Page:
Gradually as the days passed I learned how to overcome my fear’s by remembering some of the technics that I learned while at university studying for my degree in psychology, like Cognitive Behavioral Therapy, CBT. CBT, simply stated, is a method where one gains control over negative thoughts by interrupting them when they begin and not allowing them to grow by confronting their validity. This worked well for me because many of the thought’s I had were pretty out there! The other was becoming familiar with the sounds that permeate this old building, the water tanks as they contract and expand with the nightly temperature changes, the activities of our neighbors through the walls and the voices of the children as they play outside. Which may seem strange that I am trying to sleep at night while little children play outside, but here in Kurdistan, the tremendous heat of the day keeps people indoors and so many people who don’t have to work during the day, sleep and come out in the cool of the night air remaining outside till 3 or 4 in the morning. Having this understanding has helped me sleep much better and now, with my CPT partner here we can begin the real work of CPT, human rights.

Iran deploying troops, tanks to border with Iraq’s Kurdistan

Please pray for peace! 
 
 
 
Iran deploying troops, tanks to border with Iraq’s Kurdistan 
20.7.2013
 
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 TEHRAN,—Iran is building up military forces along the border of neighboring Kurdistan region of Iraq, the world tribune reported.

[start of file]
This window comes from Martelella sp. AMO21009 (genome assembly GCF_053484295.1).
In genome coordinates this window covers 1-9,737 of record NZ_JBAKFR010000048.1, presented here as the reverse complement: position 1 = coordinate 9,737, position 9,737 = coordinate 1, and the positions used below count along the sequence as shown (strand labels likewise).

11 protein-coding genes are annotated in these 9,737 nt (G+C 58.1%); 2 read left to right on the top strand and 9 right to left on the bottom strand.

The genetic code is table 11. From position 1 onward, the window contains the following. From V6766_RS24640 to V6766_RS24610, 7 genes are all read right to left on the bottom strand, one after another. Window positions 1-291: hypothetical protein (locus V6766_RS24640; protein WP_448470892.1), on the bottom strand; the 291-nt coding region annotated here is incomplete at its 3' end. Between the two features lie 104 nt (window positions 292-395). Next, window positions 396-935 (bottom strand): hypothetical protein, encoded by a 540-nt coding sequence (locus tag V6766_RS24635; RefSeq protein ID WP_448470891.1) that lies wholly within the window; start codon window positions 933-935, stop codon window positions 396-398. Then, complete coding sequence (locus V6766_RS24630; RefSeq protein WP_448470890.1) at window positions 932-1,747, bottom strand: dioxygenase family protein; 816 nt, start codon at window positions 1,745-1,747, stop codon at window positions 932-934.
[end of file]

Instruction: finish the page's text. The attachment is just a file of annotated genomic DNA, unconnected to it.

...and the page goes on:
Officials said the Iran’s Islamic Revolutionary Guard Corps has amassed thousands of troops as well as main battle tanks and armored personnel carriers along the border with Kurdistan region of Iraq.

They said IRGC, supported by the Army, appeared to be preparing for an operation against Iraq’s autonomous region of Kurdistan.

“Iran is establishing a permanent military presence so it could attack Kurdistan at will,” an official said.

Officials said IRGC was also constructing bases and other military installations along the Iraqi Kurdistan border. They said the target was the Party of Free Life in Kurdistan,www.ekurd.net the Iranian wing of the Kurdish Workers Party.

In 2012, PJAK reached a ceasefire with Iran in wake of its military invasion of Kurdistan. Officials said IRGC was assessed as having failed to destroy PJAK headquarters in the Qandil mountains of Iraqi Kurdistan.
 
Officials said PJAK was bracing for another Iranian offensive. They said PJAK, which could shell deep into Iran, was supported by the Kurdistan Regional Government KRG in defending semi- autonomous Kurdistan region of Iraq.

“The Kurds are much stronger than they were a year ago,” the official said.

The PJAK, or (Party of Free Life of Kurdistan), is a militant Kurdish nationalist group based in Kurdistan region in Iraq’s north that has been carrying out attacks Iranian forces in the Kurdistan Province of Iran (Eastern Kurdistan) and other Kurdish-inhabited areas.